Last Thursday, Chapman University’s Biology of Cancer class hosted Lupe Romero, a nearly 5-year pancreatic cancer survivor, and Roberta Luna, a 14-year pancreatic cancer survivor. The women generously shared their highly personal experiences with pancreatic cancer to the room of approximately 25 upperclass biochemistry and molecular biology majors and biological sciences majors. Most of the students present said they plan to or are in the process of applying to medical school or desire to go into some type of medical research. The goal of all in the room: to help future doctors and medical researchers understand the disease, patient needs and areas of future research.
This dialogue was organized by Prof. Melissa Rowland-Goldsmith, who co-teaches the class with Prof. Marco Bisoffi. Dr. Rowland-Goldsmith and Dr. Bisoffi received a co-teaching grant to develop and teach this new course. As Rowland-Goldsmith describes it, “This class is a labor of love.” Both professors are cancer researchers, and both knew early on when developing this class that they wanted to have cancer survivors speak to the students about the human side of this disease.
When Rowland-Goldsmith was a postdoctoral fellow in a pancreatic cancer lab, she described seeing “many researchers not care about who they were trying to help. They only cared about completing their experiments so they could publish their results.” Rowland-Goldsmith and Bisoffi want the students in this class to cultivate compassion for those with a serious illness, as well as a good bedside manner if they become physicians.
Rowland-Goldsmith has known both Romero and Luna for many years through their work together with the Pancreatic Cancer Action Network (PanCAN), and she introduced them as “two of the most inspirational people I’ve ever met.” After all, Romero has run in the Los Angeles marathon 10 times and Luna has skydived multiple times. Both women also survived pancreatic cancer years longer than their doctors expected and they have made it their mission to provide hope to fellow pancreatic cancer patients as well as the doctors who treat them.
Romero and Luna, with warmth and sage perspective, spent an hour and a half speaking to and answering questions from students about all facets of the disease. “You can ask us anything- there’s nothing we won’t talk about,” Luna said while Romero nodded. The conversation explored “chemo brain”, how invasive pancreatic cancer tests are, what symptoms looks like and how vague they can be, the role faith has played for each of women in their cancer journeys, stereotypes associated with pancreatic cancer, and the struggle patients have with getting doctors to see them as a whole person, not just their diagnosis or a bunch of cells growing on a plate. .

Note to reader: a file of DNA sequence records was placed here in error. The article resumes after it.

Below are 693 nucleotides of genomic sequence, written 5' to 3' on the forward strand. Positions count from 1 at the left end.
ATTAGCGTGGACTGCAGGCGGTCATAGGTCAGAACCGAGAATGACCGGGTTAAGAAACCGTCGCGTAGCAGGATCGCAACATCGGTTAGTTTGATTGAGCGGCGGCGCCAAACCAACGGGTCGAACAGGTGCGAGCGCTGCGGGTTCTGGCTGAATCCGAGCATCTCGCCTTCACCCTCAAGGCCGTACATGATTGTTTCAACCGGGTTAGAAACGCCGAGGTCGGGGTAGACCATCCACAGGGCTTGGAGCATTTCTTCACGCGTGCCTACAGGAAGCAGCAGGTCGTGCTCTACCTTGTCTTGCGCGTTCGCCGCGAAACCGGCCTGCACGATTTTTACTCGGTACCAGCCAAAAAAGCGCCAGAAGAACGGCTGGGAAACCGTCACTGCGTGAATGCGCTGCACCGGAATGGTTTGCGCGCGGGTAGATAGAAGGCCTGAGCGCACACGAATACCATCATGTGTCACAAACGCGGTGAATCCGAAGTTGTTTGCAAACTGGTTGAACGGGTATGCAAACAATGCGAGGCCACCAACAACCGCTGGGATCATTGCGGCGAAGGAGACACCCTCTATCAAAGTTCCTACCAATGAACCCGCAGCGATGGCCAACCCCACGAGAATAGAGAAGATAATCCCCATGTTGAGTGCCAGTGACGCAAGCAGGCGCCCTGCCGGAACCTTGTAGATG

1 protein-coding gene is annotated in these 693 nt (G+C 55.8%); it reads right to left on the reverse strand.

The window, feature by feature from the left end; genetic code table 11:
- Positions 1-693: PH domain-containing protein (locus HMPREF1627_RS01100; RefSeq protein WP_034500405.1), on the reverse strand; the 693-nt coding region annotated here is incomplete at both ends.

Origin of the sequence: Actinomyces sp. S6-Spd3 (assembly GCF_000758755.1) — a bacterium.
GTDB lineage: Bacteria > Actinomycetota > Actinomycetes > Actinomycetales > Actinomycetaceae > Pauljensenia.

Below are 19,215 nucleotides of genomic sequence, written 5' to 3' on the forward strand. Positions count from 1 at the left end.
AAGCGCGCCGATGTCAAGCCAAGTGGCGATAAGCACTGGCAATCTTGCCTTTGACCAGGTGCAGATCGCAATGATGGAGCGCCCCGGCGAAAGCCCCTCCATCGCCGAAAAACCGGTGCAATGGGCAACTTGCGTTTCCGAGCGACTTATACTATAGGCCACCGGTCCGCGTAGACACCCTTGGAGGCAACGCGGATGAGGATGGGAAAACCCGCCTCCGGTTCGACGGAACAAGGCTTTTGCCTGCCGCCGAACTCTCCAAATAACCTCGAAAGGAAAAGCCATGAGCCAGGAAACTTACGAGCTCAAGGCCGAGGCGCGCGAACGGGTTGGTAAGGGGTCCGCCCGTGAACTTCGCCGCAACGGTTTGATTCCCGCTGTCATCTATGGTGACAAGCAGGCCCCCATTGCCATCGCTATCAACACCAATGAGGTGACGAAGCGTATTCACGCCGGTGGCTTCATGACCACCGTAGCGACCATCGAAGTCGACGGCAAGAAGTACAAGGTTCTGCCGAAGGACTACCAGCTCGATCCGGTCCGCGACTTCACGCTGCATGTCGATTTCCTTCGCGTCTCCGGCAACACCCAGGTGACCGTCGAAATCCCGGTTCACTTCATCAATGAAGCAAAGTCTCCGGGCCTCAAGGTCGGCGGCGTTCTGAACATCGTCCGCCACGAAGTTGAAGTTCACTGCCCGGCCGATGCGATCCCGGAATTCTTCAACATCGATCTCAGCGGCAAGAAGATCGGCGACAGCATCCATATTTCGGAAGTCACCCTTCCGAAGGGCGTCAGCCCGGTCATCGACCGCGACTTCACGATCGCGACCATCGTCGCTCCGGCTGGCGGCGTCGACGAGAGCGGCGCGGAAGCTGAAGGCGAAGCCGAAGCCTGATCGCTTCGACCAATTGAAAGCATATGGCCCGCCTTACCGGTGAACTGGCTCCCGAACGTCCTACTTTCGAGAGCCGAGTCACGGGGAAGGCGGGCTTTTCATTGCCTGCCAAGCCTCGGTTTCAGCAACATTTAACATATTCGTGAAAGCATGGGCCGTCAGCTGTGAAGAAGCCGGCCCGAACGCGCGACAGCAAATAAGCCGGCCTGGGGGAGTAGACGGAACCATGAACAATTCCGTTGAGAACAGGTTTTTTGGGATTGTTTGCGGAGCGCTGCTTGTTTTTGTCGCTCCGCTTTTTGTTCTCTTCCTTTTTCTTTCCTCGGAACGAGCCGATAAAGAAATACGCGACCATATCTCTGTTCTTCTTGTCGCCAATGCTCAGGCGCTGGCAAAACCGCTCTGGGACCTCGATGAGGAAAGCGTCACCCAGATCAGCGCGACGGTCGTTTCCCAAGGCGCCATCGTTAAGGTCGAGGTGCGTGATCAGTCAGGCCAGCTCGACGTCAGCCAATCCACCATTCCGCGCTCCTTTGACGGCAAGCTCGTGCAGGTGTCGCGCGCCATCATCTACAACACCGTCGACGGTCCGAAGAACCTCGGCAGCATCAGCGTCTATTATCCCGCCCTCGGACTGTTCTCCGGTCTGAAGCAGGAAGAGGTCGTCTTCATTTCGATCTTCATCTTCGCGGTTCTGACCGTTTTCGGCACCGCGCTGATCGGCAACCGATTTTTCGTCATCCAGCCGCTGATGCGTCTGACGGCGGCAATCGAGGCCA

The students sat in the class with rapt attention. And they had many questions: What gives you motivation? What do you wish your oncologist had done differently for you? Do you feel like any of the holistic therapies you tried helped you? What are your views on palliative care and the proper way for doctors to present the option to patients? What is the most common misconception about cancer would want to dispel?
To that last question, they both replied, almost in unison, “that it’s not a death sentence.” That is not to trivialize the the seriousness of pancreatic cancer, as it remains the only cancer with single-digit survival rates. Instead, the women want the room of future doctors, oncologists, pediatricians and medical researchers to “have some hope, give [patients] that positivity.” Because as both women pointed out, a patient’s outlook deeply affects his/her health and recovery. When her doctor delivers the diagnosis with hopelessness it deflates a patient’s willingness to fight. That hopelessness might also diminish a doctor’s or researcher’s willingness to keep exploring options- to not give up on pancreatic cancer patients.
Romero, the marathoner, gave the students a window into how a cancer survivor views the cancer journey and how she deals with the pain of treatment. She said she uses her marathon running experience to help her through her chemotherapy treatments. “I take a mile at a time, then toward the end, when everything hurts- even your hair- take it one step at a time.” Her motto could be: keep going.
In their parting words to the class, both Luna and Romero encouraged the students, as they become future doctors and medical researchers, to keep going, keep searching for answers. Luna also added wise advice for all of us: “If there’s something you want to do- go do it! Don’t wait until you are diagnosed to do what you want.”